But my internet connection is, so posting has been – and may be – spotty for a few days, as I do my best to gank the unsecured wireless connections of the poor saps in my building. So I leave you with a quick thought, and feel free to discuss whatever you like in the comments.
Tony Jackson’s ESPN column today included the following segment:
Begin with Loney.
The lefty-hitting first baseman has never hit more than 15 home runs in a season and hit only 10 of them in 2010, but he had a career-high 41 doubles and drove in 88 runs, his third season in a row with at least that many RBIs.
This is not a dig at Jackson, who’s been one of the better Dodger beat writers in recent years and who I realize has to cater to an ESPN audience, but the part about how Loney has put up at least 88 RBI at least three years in a row – as though that’s some sort of positive – kind of irks me. As I’m sure I don’t need to explain to the enlightened readers of this blog, RBI tells you just about nothing about a hitter other than how well his teammates did at getting on base ahead of him.
Baseball Prospectus has a fantastic statistic called ROB, which requires no fancy explanation; it’s merely the amount of runners on base a particular hitter had when he came up. Simply put, it’s the total number of chances for RBI (other than driving himself in with a homer) that a batter had.
Last year, James Loney had 463 ROB when he came to the plate, which was 10th most in baseball, and that high total is exactly how an average-ish hitter gets 88 RBI. His OBI% (i.e., the amount of those runners driven in, or 78 of 463) was tied for 44th best in the bigs, meaning that he got his 88 RBI by doing less with more.
As a point of comparison, Delmon Young of the Twins came up with 456 runners on base last year, almost identical to Loney’s 463. Yet because Young was so much more efficient with his at-bats, he drove in 91 of those runners, compared to Loney’s 78. That’s not including homers – because the argument I hear is that Loney’s RBI total means he’s very good at driving in runners, even if he doesn’t hit for power – and when you do include dingers, the gap gets larger, since Young drove in 112 RBI on the season.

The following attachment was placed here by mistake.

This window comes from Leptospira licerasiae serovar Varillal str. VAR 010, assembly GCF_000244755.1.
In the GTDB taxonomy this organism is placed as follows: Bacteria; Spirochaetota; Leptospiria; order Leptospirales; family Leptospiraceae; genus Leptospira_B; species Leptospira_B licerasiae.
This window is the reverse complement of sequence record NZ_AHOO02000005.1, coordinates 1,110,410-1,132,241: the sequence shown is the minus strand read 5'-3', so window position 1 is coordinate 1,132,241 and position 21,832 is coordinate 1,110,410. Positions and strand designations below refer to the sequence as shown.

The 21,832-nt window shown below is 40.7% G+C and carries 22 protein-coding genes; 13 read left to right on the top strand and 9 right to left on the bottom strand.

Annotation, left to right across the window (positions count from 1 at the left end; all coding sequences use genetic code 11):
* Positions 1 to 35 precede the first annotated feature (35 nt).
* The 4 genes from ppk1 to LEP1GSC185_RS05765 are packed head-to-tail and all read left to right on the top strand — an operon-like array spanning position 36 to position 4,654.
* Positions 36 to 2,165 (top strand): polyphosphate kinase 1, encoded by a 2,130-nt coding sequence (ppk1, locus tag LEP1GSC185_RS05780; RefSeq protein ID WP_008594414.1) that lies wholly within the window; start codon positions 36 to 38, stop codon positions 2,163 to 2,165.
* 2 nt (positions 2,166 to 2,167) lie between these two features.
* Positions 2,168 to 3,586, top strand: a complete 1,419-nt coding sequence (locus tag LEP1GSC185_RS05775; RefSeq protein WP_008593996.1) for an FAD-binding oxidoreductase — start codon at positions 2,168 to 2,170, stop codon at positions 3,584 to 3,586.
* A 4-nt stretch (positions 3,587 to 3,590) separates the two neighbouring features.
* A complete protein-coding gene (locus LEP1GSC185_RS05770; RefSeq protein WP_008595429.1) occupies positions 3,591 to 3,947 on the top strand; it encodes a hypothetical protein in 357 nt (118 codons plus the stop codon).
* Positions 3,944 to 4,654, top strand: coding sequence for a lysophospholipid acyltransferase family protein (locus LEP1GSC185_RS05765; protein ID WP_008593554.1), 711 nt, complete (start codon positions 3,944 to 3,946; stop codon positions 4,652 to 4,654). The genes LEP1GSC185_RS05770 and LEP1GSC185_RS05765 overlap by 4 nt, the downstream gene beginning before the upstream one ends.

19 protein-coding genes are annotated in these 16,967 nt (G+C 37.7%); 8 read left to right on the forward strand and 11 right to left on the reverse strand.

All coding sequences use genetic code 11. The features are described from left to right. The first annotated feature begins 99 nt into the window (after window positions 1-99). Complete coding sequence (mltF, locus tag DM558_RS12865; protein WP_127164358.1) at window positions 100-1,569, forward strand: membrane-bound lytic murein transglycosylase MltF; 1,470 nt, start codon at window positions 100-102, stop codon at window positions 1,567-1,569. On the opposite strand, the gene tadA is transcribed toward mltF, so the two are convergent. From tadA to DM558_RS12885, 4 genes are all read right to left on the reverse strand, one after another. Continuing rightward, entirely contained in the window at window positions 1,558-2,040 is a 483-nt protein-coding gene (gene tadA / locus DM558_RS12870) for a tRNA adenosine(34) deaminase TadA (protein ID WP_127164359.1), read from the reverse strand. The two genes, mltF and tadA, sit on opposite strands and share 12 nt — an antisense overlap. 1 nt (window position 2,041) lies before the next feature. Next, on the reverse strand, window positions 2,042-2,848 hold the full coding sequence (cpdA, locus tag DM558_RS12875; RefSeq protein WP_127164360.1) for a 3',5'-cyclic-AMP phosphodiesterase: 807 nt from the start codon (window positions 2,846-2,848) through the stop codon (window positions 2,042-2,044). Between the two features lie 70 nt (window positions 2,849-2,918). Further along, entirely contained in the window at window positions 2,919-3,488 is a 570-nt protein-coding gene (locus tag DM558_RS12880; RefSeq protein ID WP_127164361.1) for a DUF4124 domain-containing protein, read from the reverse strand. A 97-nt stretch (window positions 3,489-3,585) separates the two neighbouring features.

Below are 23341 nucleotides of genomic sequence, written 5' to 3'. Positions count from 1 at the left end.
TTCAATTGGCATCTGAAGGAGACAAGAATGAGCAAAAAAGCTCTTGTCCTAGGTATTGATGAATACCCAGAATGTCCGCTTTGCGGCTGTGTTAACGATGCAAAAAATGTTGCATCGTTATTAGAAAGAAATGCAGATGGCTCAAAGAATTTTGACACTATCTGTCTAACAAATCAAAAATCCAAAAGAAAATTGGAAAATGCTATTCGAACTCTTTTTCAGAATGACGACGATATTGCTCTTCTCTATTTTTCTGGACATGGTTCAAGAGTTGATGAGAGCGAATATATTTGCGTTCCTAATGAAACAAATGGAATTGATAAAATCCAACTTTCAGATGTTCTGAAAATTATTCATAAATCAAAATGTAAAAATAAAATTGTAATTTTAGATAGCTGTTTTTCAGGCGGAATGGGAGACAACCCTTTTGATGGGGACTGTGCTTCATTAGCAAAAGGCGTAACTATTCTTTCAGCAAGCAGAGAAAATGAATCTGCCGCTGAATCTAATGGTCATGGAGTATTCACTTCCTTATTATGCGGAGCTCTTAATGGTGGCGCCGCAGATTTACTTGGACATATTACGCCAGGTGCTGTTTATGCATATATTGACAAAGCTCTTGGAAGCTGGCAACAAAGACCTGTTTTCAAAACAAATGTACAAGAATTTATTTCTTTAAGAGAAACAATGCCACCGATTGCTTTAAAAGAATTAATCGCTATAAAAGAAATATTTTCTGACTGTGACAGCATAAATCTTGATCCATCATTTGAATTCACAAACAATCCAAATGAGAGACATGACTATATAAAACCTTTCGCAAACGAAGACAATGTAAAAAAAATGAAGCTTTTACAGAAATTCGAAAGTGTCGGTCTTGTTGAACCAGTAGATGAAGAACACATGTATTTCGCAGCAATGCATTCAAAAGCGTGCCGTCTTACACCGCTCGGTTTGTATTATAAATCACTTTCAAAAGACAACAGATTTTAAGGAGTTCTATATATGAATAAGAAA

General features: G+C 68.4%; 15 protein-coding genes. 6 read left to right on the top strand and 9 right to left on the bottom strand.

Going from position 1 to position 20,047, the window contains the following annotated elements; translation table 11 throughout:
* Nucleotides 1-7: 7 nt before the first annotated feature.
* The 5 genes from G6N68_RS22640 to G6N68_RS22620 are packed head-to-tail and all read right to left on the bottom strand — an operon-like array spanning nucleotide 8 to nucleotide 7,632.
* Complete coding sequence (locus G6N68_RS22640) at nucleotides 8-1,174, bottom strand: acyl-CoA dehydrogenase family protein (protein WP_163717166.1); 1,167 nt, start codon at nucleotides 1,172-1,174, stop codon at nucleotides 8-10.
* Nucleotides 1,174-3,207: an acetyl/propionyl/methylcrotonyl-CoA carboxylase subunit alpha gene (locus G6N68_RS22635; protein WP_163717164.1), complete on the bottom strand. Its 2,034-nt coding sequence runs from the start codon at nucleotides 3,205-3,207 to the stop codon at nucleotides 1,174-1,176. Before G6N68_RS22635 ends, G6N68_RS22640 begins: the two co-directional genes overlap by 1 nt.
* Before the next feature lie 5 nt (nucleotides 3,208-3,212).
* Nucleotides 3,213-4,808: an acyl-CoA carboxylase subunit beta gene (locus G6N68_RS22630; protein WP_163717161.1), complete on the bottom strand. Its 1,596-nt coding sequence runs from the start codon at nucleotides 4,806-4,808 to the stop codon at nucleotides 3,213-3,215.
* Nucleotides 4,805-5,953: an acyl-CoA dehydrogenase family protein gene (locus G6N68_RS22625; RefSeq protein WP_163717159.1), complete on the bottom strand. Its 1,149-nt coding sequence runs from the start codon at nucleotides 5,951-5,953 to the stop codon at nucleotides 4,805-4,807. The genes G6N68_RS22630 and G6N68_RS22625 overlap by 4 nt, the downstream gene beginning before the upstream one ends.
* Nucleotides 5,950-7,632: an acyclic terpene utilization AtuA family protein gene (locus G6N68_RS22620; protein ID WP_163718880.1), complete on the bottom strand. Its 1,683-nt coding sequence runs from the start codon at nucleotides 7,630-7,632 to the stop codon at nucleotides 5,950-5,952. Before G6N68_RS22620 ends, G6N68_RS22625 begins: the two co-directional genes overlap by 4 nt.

Taking it the other way, Alexis Rios also had 88 RBI last year. If we’re judging just based on RBI, then he and Loney had the same season. Yet Rios had only 378 runners available to drive in, compared to Loney’s 463. Rios was MUCH more efficient, and had he been lucky enough to have been gifted with 463 runners on base, he would have ended up driving in well over 100 RBI.
As you can probably tell by now, that’s why RBI is as useless as pitcher wins. Yes, you need runs to win the game, and that makes RBI a team stat. It doesn’t tell you anything about how good a hitter is, because if he’s coming up with a guy on third, then someone else did 75% of his work. And what’s the point of a stat if it’s not helping you evaluate the player in question?
On Tuesday night, I was kindly invited to be a guest on the new Beyond the Boxscore podcast series with Dave Gershman of, well, everywhere, and Matt Klaassen of BtB and FanGraphs. It was great fun, and I don’t totally come off like a dingus, so have a listen. I’m in the second segment.